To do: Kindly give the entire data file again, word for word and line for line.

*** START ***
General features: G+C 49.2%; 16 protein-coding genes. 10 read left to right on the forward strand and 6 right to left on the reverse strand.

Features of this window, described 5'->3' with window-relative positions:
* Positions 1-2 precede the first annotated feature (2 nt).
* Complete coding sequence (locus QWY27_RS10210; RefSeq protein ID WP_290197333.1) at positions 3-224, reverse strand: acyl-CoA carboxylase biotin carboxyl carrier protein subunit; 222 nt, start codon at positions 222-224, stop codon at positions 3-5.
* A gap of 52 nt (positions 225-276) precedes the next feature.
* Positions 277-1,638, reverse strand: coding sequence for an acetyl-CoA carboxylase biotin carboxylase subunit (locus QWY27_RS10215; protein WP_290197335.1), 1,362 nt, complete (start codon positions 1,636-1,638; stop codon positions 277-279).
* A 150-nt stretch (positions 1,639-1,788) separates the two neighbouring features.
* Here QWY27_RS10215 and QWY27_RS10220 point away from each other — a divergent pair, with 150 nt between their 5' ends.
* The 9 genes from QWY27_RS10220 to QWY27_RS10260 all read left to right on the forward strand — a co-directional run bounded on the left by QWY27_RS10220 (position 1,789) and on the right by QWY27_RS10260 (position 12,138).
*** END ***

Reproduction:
General features: G+C 49.2%; 16 protein-coding genes. 10 read left to right on the forward strand and 6 right to left on the reverse strand.

Features of this window, described 5'->3' with window-relative positions:
* Positions 1-2 precede the first annotated feature (2 nt).
* Complete coding sequence (locus QWY27_RS10210; RefSeq protein ID WP_290197333.1) at positions 3-224, reverse strand: acyl-CoA carboxylase biotin carboxyl carrier protein subunit; 222 nt, start codon at positions 222-224, stop codon at positions 3-5.
* A gap of 52 nt (positions 225-276) precedes the next feature.
* Positions 277-1,638, reverse strand: coding sequence for an acetyl-CoA carboxylase biotin carboxylase subunit (locus QWY27_RS10215; protein WP_290197335.1), 1,362 nt, complete (start codon positions 1,636-1,638; stop codon positions 277-279).
* A 150-nt stretch (positions 1,639-1,788) separates the two neighbouring features.
* Here QWY27_RS10215 and QWY27_RS10220 point away from each other — a divergent pair, with 150 nt between their 5' ends.
* The 9 genes from QWY27_RS10220 to QWY27_RS10260 all read left to right on the forward strand — a co-directional run bounded on the left by QWY27_RS10220 (position 1,789) and on the right by QWY27_RS10260 (position 12,138).